The legacy of the statesman known as “The Liberator”, is explored over a two-day ‘school’ in his home place in Kerry.
Cahersiveen, County Kerry. Population, 1041: Famous because it is the furthest point from Dublin – traveling westwards, the next parish is New York. Despite its remote location, it is a town steeped in history and surrounded by rugged beauty. And, since the 1980s, it has been home to the annual O’Connell School that has the power to attract scholars, politicians, journalists, public intellectuals, descendants of O’Connell, sports men and women and local historians – anybody who has something to say and to share, for a two-day event that is as intense as it is exhilarating.
This year, it was held on October 28-29, and I had the honor to be invited to talk about my research on Daniel O’Connell and his role at the first International Anti-Slavery Convention, held in London in 1840.
Originally named the Daniel O’Connell Heritage Summer School, it was first held in the 1980s and revived in 2013. During the COVID pandemic, it continued by embracing the powers of Zoom and livestreaming. The 2022 School was held in person, but it was also possible to watch it online. Unlike other Schools, the Daniel O’Connell School does not deal with a specific theme. “We offer a mix of lectures which deal with aspects of O’Connell’s career and how these influence life in modern Ireland,” the school’s academic director, Professor Maurice Bric explained.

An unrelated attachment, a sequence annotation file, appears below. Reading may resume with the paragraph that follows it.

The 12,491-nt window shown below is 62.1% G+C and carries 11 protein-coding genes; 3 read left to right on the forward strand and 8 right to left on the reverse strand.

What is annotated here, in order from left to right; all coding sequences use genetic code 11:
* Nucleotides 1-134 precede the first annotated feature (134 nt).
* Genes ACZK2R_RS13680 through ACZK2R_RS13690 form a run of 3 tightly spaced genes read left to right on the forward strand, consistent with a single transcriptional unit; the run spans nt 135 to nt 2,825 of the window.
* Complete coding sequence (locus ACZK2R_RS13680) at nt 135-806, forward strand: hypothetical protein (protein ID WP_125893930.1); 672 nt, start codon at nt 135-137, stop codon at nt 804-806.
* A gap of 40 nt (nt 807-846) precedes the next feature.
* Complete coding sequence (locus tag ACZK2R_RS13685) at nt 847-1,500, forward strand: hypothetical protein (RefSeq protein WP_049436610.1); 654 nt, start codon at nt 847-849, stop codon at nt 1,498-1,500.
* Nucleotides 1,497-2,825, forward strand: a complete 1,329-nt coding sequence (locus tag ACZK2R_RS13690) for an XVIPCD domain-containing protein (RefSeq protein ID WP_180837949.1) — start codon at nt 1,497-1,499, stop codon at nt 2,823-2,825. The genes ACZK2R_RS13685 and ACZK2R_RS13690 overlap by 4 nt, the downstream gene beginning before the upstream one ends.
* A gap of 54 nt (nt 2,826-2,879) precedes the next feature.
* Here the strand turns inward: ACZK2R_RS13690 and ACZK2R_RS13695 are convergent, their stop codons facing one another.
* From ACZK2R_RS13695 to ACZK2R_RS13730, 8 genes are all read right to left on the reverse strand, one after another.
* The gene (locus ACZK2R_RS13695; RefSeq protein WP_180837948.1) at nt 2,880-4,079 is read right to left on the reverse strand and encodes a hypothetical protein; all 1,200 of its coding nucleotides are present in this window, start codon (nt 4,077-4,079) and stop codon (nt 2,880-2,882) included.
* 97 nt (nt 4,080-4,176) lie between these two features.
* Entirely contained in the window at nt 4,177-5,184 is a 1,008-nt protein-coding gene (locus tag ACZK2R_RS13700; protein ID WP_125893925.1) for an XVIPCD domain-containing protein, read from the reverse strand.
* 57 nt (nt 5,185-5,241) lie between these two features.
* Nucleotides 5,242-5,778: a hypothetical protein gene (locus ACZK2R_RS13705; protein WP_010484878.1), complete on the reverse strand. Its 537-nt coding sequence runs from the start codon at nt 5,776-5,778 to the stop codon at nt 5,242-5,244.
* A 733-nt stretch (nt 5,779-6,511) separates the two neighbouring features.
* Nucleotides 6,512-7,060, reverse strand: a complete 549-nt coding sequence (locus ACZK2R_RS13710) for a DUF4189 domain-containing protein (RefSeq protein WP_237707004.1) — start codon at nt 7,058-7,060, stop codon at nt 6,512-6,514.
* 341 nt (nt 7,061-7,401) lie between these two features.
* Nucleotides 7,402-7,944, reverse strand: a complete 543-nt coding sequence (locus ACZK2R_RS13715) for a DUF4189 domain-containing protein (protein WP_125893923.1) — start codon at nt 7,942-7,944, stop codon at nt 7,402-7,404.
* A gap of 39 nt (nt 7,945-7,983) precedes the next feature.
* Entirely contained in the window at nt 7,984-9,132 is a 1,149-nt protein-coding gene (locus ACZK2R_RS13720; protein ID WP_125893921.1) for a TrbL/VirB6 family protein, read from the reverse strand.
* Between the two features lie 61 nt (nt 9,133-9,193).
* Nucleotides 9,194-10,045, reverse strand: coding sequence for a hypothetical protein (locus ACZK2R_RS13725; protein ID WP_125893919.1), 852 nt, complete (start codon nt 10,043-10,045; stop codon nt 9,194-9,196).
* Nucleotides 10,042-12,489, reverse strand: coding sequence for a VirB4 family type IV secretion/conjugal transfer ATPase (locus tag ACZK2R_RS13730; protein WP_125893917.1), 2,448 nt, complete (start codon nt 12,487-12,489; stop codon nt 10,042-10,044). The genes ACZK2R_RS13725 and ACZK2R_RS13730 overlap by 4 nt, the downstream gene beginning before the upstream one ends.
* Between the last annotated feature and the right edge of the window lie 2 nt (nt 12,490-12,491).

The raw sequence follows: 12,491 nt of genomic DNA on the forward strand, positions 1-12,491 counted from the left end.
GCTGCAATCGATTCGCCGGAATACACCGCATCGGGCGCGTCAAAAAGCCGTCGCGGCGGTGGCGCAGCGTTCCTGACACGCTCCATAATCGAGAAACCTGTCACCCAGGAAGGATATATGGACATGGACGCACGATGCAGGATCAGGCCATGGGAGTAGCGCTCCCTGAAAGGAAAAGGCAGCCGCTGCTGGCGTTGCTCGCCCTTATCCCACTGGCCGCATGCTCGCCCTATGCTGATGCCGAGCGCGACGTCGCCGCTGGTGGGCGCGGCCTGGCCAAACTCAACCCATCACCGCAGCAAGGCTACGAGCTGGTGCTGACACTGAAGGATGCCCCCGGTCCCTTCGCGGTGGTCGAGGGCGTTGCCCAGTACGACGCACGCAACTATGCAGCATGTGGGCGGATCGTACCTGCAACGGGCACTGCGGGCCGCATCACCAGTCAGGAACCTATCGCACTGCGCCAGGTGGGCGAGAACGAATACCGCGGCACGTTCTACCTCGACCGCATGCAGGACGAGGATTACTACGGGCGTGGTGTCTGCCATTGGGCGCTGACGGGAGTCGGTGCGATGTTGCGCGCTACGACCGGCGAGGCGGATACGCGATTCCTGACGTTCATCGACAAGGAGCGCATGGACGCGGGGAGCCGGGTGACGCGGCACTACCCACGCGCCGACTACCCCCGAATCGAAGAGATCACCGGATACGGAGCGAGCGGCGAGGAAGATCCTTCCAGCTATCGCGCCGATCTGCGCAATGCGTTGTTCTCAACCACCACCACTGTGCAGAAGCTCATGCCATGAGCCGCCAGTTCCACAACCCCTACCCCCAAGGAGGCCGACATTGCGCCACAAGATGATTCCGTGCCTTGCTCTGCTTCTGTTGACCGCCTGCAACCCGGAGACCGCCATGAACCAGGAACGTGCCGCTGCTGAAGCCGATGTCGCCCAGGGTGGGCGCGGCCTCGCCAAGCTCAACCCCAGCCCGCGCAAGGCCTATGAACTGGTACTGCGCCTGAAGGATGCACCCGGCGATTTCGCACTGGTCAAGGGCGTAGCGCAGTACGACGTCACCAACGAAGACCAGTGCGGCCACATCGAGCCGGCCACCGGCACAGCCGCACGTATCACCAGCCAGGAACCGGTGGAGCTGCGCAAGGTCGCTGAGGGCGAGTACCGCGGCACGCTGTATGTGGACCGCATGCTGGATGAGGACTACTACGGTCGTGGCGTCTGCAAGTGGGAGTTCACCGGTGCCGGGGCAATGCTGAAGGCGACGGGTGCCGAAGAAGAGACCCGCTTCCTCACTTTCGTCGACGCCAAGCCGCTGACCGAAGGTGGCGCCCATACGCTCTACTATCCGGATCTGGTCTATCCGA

The diversity of topics makes for many lively discussions both during the formal sessions and over coffee, lunch, breakfast and dinner. And even if Daniel O’Connell is not the direct focus of many papers, his presence is palpable everywhere.
O’Connell was born in Carahan, just outside Cahersiveen in 1775, at a time when Catholics were discriminated against socially, economically, culturally and politically. O’Connell used his incredible talents as an orator and talented lawyer to win back one of the final obstacles to Catholic equality, namely, Catholic “Emancipation.”
In 1829, he successfully forced the British government to allow Catholics to sit as lawmakers in the Westminster Parliament (which then governed the whole of the United Kingdom of Britain and Ireland). In keeping with his hatred of violence, O’Connell only ever used peaceful and constitutional methods. For his role in winning Catholic Emancipation he became known as “the Liberator.”
More than this though, O’Connell was also a champion of oppressed people everywhere: Jews, Maoris, Aborigines, and the enslaved. Poignantly, his final speech in the British parliament, on 8 February 1847, when he was sick and dying, was on behalf of the victims of the Great Hunger – he begged his fellow parliamentarians to do more to stop the suffering of the Irish poor. His appeal fell on deaf ears. Only three months later, O’Connell was dead.